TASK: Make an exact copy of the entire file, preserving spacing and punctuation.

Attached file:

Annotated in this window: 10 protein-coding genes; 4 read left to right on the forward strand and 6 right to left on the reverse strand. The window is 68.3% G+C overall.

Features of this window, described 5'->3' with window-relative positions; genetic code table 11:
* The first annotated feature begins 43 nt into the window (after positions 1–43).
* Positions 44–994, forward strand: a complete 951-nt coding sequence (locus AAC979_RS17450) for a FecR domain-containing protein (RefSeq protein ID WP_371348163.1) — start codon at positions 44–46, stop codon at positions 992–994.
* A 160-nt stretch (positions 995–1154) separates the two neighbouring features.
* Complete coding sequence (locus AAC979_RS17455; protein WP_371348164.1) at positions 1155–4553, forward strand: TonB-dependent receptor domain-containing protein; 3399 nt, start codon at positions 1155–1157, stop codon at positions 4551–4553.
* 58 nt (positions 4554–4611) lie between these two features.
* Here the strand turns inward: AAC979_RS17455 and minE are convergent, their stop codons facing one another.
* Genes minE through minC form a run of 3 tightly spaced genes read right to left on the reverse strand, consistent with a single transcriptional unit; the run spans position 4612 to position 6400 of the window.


Annotated in this window: 10 protein-coding genes; 4 read left to right on the forward strand and 6 right to left on the reverse strand. The window is 68.3% G+C overall.

Features of this window, described 5'->3' with window-relative positions; genetic code table 11:
* The first annotated feature begins 43 nt into the window (after positions 1–43).
* Positions 44–994, forward strand: a complete 951-nt coding sequence (locus AAC979_RS17450) for a FecR domain-containing protein (RefSeq protein ID WP_371348163.1) — start codon at positions 44–46, stop codon at positions 992–994.
* A 160-nt stretch (positions 995–1154) separates the two neighbouring features.
* Complete coding sequence (locus AAC979_RS17455; protein WP_371348164.1) at positions 1155–4553, forward strand: TonB-dependent receptor domain-containing protein; 3399 nt, start codon at positions 1155–1157, stop codon at positions 4551–4553.
* 58 nt (positions 4554–4611) lie between these two features.
* Here the strand turns inward: AAC979_RS17455 and minE are convergent, their stop codons facing one another.
* Genes minE through minC form a run of 3 tightly spaced genes read right to left on the reverse strand, consistent with a single transcriptional unit; the run spans position 4612 to position 6400 of the window.